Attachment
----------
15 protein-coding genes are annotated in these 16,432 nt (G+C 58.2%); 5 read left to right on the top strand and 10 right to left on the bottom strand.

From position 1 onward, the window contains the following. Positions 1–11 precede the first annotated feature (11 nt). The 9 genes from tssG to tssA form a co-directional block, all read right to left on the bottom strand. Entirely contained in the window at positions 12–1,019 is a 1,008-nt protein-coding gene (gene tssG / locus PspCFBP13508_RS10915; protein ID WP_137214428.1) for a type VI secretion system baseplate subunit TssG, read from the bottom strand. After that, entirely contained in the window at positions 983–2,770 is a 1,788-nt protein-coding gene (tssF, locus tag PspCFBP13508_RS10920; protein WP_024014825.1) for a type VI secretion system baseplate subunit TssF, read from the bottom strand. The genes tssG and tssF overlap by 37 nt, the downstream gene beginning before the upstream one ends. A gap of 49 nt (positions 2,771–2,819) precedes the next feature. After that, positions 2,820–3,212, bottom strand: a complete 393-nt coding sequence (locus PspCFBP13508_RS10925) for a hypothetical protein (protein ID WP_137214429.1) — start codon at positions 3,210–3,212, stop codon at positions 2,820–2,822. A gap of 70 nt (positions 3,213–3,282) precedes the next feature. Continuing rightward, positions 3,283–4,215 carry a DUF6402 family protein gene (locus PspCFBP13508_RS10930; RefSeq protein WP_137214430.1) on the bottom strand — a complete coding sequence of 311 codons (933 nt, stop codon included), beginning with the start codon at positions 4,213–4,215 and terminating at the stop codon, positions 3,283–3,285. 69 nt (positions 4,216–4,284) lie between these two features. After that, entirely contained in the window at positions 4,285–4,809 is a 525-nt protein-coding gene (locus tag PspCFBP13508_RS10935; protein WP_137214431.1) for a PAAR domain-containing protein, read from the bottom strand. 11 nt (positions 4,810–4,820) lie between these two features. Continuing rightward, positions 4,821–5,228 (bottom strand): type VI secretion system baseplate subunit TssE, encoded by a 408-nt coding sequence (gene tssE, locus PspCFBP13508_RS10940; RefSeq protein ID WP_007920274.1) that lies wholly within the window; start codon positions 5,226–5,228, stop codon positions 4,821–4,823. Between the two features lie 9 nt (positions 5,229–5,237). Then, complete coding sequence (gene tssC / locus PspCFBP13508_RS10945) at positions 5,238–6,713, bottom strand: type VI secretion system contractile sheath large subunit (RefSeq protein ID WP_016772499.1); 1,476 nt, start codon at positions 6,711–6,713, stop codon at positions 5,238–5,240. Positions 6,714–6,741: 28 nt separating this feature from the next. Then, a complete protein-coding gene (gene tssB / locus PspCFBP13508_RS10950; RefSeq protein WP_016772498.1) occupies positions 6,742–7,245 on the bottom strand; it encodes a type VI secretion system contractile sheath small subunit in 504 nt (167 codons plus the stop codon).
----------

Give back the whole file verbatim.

15 protein-coding genes are annotated in these 16,432 nt (G+C 58.2%); 5 read left to right on the top strand and 10 right to left on the bottom strand.

From position 1 onward, the window contains the following. Positions 1–11 precede the first annotated feature (11 nt). The 9 genes from tssG to tssA form a co-directional block, all read right to left on the bottom strand. Entirely contained in the window at positions 12–1,019 is a 1,008-nt protein-coding gene (gene tssG / locus PspCFBP13508_RS10915; protein ID WP_137214428.1) for a type VI secretion system baseplate subunit TssG, read from the bottom strand. After that, entirely contained in the window at positions 983–2,770 is a 1,788-nt protein-coding gene (tssF, locus tag PspCFBP13508_RS10920; protein WP_024014825.1) for a type VI secretion system baseplate subunit TssF, read from the bottom strand. The genes tssG and tssF overlap by 37 nt, the downstream gene beginning before the upstream one ends. A gap of 49 nt (positions 2,771–2,819) precedes the next feature. After that, positions 2,820–3,212, bottom strand: a complete 393-nt coding sequence (locus PspCFBP13508_RS10925) for a hypothetical protein (protein ID WP_137214429.1) — start codon at positions 3,210–3,212, stop codon at positions 2,820–2,822. A gap of 70 nt (positions 3,213–3,282) precedes the next feature. Continuing rightward, positions 3,283–4,215 carry a DUF6402 family protein gene (locus PspCFBP13508_RS10930; RefSeq protein WP_137214430.1) on the bottom strand — a complete coding sequence of 311 codons (933 nt, stop codon included), beginning with the start codon at positions 4,213–4,215 and terminating at the stop codon, positions 3,283–3,285. 69 nt (positions 4,216–4,284) lie between these two features. After that, entirely contained in the window at positions 4,285–4,809 is a 525-nt protein-coding gene (locus tag PspCFBP13508_RS10935; protein WP_137214431.1) for a PAAR domain-containing protein, read from the bottom strand. 11 nt (positions 4,810–4,820) lie between these two features. Continuing rightward, positions 4,821–5,228 (bottom strand): type VI secretion system baseplate subunit TssE, encoded by a 408-nt coding sequence (gene tssE, locus PspCFBP13508_RS10940; RefSeq protein ID WP_007920274.1) that lies wholly within the window; start codon positions 5,226–5,228, stop codon positions 4,821–4,823. Between the two features lie 9 nt (positions 5,229–5,237). Then, complete coding sequence (gene tssC / locus PspCFBP13508_RS10945) at positions 5,238–6,713, bottom strand: type VI secretion system contractile sheath large subunit (RefSeq protein ID WP_016772499.1); 1,476 nt, start codon at positions 6,711–6,713, stop codon at positions 5,238–5,240. Positions 6,714–6,741: 28 nt separating this feature from the next. Then, a complete protein-coding gene (gene tssB / locus PspCFBP13508_RS10950; RefSeq protein WP_016772498.1) occupies positions 6,742–7,245 on the bottom strand; it encodes a type VI secretion system contractile sheath small subunit in 504 nt (167 codons plus the stop codon).